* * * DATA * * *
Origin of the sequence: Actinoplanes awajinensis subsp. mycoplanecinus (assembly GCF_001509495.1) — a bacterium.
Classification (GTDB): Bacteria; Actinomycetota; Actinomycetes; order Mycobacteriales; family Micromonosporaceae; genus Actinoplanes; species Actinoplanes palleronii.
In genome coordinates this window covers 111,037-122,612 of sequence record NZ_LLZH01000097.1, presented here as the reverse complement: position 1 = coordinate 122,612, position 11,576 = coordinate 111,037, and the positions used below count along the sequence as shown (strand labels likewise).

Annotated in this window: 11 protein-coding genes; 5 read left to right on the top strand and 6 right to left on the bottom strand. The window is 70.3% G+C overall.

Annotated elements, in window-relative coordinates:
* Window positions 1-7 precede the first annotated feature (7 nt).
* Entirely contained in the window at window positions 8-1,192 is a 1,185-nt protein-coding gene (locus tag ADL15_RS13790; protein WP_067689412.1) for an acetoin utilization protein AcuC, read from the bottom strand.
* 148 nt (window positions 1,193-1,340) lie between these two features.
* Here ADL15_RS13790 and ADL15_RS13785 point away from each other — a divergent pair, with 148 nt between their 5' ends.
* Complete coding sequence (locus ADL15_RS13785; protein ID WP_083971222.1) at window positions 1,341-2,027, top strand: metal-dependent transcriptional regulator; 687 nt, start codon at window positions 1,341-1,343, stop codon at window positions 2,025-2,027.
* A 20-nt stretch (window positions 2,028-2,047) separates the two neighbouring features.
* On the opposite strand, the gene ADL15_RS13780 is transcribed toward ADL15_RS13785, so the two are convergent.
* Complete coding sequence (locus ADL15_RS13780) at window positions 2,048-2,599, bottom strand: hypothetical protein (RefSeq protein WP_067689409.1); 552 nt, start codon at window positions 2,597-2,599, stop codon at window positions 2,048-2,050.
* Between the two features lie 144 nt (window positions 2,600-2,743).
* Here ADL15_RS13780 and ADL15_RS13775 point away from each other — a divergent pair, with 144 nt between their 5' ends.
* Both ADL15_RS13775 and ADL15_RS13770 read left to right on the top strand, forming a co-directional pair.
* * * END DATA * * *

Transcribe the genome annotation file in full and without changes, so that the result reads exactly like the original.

Origin of the sequence: Actinoplanes awajinensis subsp. mycoplanecinus (assembly GCF_001509495.1) — a bacterium.
Classification (GTDB): Bacteria; Actinomycetota; Actinomycetes; order Mycobacteriales; family Micromonosporaceae; genus Actinoplanes; species Actinoplanes palleronii.
In genome coordinates this window covers 111,037-122,612 of sequence record NZ_LLZH01000097.1, presented here as the reverse complement: position 1 = coordinate 122,612, position 11,576 = coordinate 111,037, and the positions used below count along the sequence as shown (strand labels likewise).

Annotated in this window: 11 protein-coding genes; 5 read left to right on the top strand and 6 right to left on the bottom strand. The window is 70.3% G+C overall.

Annotated elements, in window-relative coordinates:
* Window positions 1-7 precede the first annotated feature (7 nt).
* Entirely contained in the window at window positions 8-1,192 is a 1,185-nt protein-coding gene (locus tag ADL15_RS13790; protein WP_067689412.1) for an acetoin utilization protein AcuC, read from the bottom strand.
* 148 nt (window positions 1,193-1,340) lie between these two features.
* Here ADL15_RS13790 and ADL15_RS13785 point away from each other — a divergent pair, with 148 nt between their 5' ends.
* Complete coding sequence (locus ADL15_RS13785; protein ID WP_083971222.1) at window positions 1,341-2,027, top strand: metal-dependent transcriptional regulator; 687 nt, start codon at window positions 1,341-1,343, stop codon at window positions 2,025-2,027.
* A 20-nt stretch (window positions 2,028-2,047) separates the two neighbouring features.
* On the opposite strand, the gene ADL15_RS13780 is transcribed toward ADL15_RS13785, so the two are convergent.
* Complete coding sequence (locus ADL15_RS13780) at window positions 2,048-2,599, bottom strand: hypothetical protein (RefSeq protein WP_067689409.1); 552 nt, start codon at window positions 2,597-2,599, stop codon at window positions 2,048-2,050.
* Between the two features lie 144 nt (window positions 2,600-2,743).
* Here ADL15_RS13780 and ADL15_RS13775 point away from each other — a divergent pair, with 144 nt between their 5' ends.
* Both ADL15_RS13775 and ADL15_RS13770 read left to right on the top strand, forming a co-directional pair.